603-605 Nicholson Street Carlton North VIC • Ph 03 9387 1734 • www.melbourneot.com
Kells House, 87 Buckley Street Moonee Ponds VIC • Ph 03 9917 2884 • paediatricphysiotherapycentre.com • Email firstname.lastname@example.org
Cootharinga North Queensland
110 Elizabeth Street Hobart TAS • Ph 03 6234 5717• spt.com.au • Email email@example.com
Therapies for Kids
111 Queens Parade Clifton Hill VIC • Ph 03 9486 1918 • cliftonhillphysiotherapy.com.au • Email firstname.lastname@example.org PO Box 611 Riverstone NSW • Ph 0403 822 255 • colourkids.com.au • Email email@example.com
22 Brunker Rd Broadmeadow NSW •Ph 1300 651 704 • www.smalltalkspeechtherapy. com.au
M.O.T.A. Melbourne Occupational Therapy Associates
1/26 Eva Street Coorparoo QLD • Ph 07 3324 2490 • movementsolutions.com.au • Email firstname.lastname@example.org
60 McCabe Street Mossman Park WA • Ph 08 9383 5111 • rockybay.org.au • Email email@example.com
830 Whitehorse Road Box Hill VIC • Ph 03 9843 3000 • scopevic.org.au • Email firstname.lastname@example.org
Unit 1/14 Clare Mace Crescent Berkeley Vale • Ph 02 4389 1812 • senseability.com.au • Email email@example.com
Australia wide • Ph 0410 788 844 • tlcpsychology.com.au • Email firstname.lastname@example.org 99 Wattletree Road Armadale VIC • Ph 03 9500 2844 • www.wattletreecentre.com.au
Toys and Resources ARC Toy and Library Resource Centre 92 Little Street Manunda QLD • Ph 07 4046 3600 • arcinc.org.au • Email email@example.com
Life Skills 4 Kids
PO Box 210 Forster NSW • Ph 02 6555 9877 • abilitations.com.au • Email firstname.lastname@example.org or Nicola@lifeskills4kids.com.au
PO Box 302 Moonee Ponds VIC • Ph 03 8456 6613 • mydiffability.com.au • Email email@example.com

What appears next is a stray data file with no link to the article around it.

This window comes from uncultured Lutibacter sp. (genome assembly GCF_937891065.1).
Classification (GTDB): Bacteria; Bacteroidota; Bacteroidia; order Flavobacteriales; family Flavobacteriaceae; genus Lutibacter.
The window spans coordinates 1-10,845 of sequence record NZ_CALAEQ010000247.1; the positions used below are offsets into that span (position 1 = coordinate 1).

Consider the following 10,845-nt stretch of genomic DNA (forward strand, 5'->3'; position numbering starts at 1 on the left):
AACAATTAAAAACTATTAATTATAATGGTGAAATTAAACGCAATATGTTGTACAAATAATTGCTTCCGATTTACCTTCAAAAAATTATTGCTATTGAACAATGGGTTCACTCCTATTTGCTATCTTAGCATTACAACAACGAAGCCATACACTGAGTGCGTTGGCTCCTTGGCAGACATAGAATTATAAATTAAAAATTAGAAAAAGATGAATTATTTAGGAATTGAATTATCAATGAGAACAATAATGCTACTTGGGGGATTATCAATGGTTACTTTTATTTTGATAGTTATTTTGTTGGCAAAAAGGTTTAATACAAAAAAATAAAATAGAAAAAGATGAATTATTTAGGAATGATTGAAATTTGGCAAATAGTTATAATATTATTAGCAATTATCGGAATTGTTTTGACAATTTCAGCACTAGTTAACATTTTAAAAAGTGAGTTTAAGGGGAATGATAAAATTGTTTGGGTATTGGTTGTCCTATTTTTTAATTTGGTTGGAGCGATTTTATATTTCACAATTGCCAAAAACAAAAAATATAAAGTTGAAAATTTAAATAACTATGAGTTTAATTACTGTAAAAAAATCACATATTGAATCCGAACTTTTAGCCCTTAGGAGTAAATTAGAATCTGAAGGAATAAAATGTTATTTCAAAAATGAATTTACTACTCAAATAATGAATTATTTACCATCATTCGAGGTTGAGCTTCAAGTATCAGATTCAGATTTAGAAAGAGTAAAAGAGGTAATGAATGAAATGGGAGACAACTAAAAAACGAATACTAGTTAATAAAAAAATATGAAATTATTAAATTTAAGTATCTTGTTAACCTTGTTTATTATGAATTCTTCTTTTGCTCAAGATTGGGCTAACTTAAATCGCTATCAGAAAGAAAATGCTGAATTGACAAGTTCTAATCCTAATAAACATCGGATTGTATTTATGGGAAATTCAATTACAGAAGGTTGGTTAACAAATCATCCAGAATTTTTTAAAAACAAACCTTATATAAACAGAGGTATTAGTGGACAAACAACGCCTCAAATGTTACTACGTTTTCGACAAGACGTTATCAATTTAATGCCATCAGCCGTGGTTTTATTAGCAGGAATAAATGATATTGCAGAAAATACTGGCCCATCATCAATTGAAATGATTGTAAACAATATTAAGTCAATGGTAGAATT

PO Box 445 Montrose • Ph 03 9726 8047 • senseabilities.com.au • Email firstname.lastname@example.org
Special Needs 4 Special Needs
12 Stockridge Place Morayfield QLD • Ph 07 5428 7126 • specialneeds4specialneeds.com.au • Email email@example.com
Windmill Educational Toys and Equipment 265 Charles Street Launceston TAS • Ph 1800 333 634 • windmill.net.au • Email firstname.lastname@example.org
34 Twin Peaks Road Bli Bli QLD • Ph 0410 620 240 • www.zooba.net.au
e v o l Apps Write My Name $3.99 iOS 4.3 or later/iPad
Write My Name is for children with special needs to help them practice emerging writing skills in a fun and playful way. Children with name writing as one of their IEP (Individual Education Program) goals will especially benefit from the Write My Name learning application as it makes this task accessible and achievable to children with fine motor delays and sensory processing issues.
Social Skill Builder Lite By Social Skill Builder, Inc $2.99 iPad/iPod
All of the Social Skill Builder app modules use interactive video to teach key social thinking, language and behaviour critical to everyday social situations. This award winning software assists in the understanding and growth of social skills in the areas of: •Friendship/life skills •Understanding emotions •Problem solving •Critical thinking •Perspective taking This type of interactive engagement produces a higher level of understanding and retention than passively watching video stories. Social Skill Builder products are all designed by speechlanguage pathologists with an understanding of how to promote social learning successfully in individuals with such learning challenges as: • Autism Spectrum Disorder • Asperger Syndrome • Traumatic Brain Injury • Down Syndrome • Attentive Deficit Disorder • Other learning and language deficits
Fruit Memory Match Game By Bloom Built, LLC Free iPad/iPod
A beautifully designed memory match card game for 1-4 players
Injini: Child Development Game Suite By NCSOFT $29.99 iOS 4.3 or later/iPad